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Bia Hoi Corner, Hanoi
Bia hoi is fresh brewed beer tapped from barrels. A big glass costs 2000-5000 VND (less than 25 cents) so it is no surprise that Bia hoi is popular throughout Vietnam. It is mostly served at street bars where customers sit on small plastic chairs on the sidewalk. A popular place for Bai hoi in Hanoi is "Bia Hoi Corner" at the intersection of Ta Hien and Luong Ngoc Quyen in the Old Quarter. Here travellers rub shoulders with locals while watching the chaotic traffic of scooters, cyclos, street vendors and disorientated tourists wizz by.
Cho Dong Xuan, Hanoi
The Central Market in Hanoi's old quarter is a big industrial building packed with plastic flowers, stuffed animals and polyester fabrics in every colour and pattern. Most stuff are for wholesale and not many tourists venture in here, which just makes it even more interesting for people watching. On the top floors sellers are sitting, eating, even sleeping on top of their goods, while porters heavily loaded with cargo squeeze through the narrow lanes. The market extends into streets around the market building. Out here you will find fruit, vegetable, meat and stuff you wouldn't know what to do with.
Ceramic mosaic wall
Along Yen Phu Road
To mark Hanoi's 1000 years anniversary in 2010 the wall of the Red River dyke was turned into the longest ceramic mosaic in the world (3.85 km). It consists of many parts made by both Vietnamese and international artists, all with their own style and techniques. From the Yen Phu Road it looks really splendid and vibrant, but a closer look will reveal that parts are already crumbling. Despite some complains about the mixed quality and lack of overall theme, the wall is a fresh splash of urban art in the otherwise conservative Hanoi.
Citadel of Thang Long
Entrance from Hoang Dieu, Hanoi
Hanoi is more than a thousand years old and was original called Thang Long (well, actually it goes further back). It was founded in 1010 and was the Imperial City for several dynasties during which it had the honor to be sacked by the Mongols, not just one time but three times. In 1397 the capital was moved, but Thang Long was kept as a region capital, a position it hold for another 490 years before it become capital for French Indochina. In the meantime the name had been changed to Hanoi (in 1831). Then came the Indochina Wars and not until 1975 was Hanoi again capital for a unified Vietnam.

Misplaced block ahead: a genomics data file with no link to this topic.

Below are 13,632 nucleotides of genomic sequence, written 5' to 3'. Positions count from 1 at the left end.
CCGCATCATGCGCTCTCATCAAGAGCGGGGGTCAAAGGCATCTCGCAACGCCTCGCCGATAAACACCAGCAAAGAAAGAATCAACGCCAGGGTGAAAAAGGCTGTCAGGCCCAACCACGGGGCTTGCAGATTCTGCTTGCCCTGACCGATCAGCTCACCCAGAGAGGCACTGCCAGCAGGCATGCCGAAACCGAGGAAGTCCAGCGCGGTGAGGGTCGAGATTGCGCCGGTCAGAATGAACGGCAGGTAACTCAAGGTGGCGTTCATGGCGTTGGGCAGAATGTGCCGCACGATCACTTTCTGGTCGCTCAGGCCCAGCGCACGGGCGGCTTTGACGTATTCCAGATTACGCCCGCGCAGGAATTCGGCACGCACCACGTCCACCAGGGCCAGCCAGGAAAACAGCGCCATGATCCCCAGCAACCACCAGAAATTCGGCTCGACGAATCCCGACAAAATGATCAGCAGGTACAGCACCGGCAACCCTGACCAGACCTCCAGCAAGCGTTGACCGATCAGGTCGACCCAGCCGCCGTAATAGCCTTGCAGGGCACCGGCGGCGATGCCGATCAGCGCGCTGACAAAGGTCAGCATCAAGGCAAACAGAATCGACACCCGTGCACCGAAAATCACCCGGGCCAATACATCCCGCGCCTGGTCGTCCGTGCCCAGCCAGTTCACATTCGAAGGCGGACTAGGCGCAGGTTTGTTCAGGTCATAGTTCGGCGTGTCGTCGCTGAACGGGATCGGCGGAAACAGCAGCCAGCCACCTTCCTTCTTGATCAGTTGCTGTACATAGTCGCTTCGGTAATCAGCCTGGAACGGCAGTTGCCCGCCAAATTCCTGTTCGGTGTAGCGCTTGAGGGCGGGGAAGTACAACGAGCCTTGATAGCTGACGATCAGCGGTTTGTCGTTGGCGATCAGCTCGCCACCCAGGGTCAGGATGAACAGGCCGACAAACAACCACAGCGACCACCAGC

During all that time the Citadel of Thang Long served as some sort of fortress or military headquarter. Up until recently the citadel was off limit, but then UNESCO added it to its list in 2010 and today the citadel has open its gates to the public. The complex contains a range of different buildings, including the imposing South Gate and a newer structure, a reinforced concrete meeting room used by General Giap during the Vietnam War. There is also a North Gate on Phan Dinh Phung St, but you have to walk around the military compound that is still in use today. Come during the weekend and you have a chance to witness Vietnamese wedding photo sessions.
Get a haircut
Anywhere in Hanoi
If you are a guy and want to go local, get a haircut. You can either go to a shop or try one of the barbers in the streets. No matter what hairstyle you request, you will get the same hair cut. Super short at the sides and a bit fluffy on the top. In addition to your new style the few stray hairs on your ears will also get plucked. You can even have your ears cleaned. The hairdresser then mount a headlamp and dick into your ear canals with a long stick. Whatever he catch he will deliberately put it on a napkin on your shoulder, so you see how much he have managed to get out. It can be a very violating feeling to have your ears clean that well.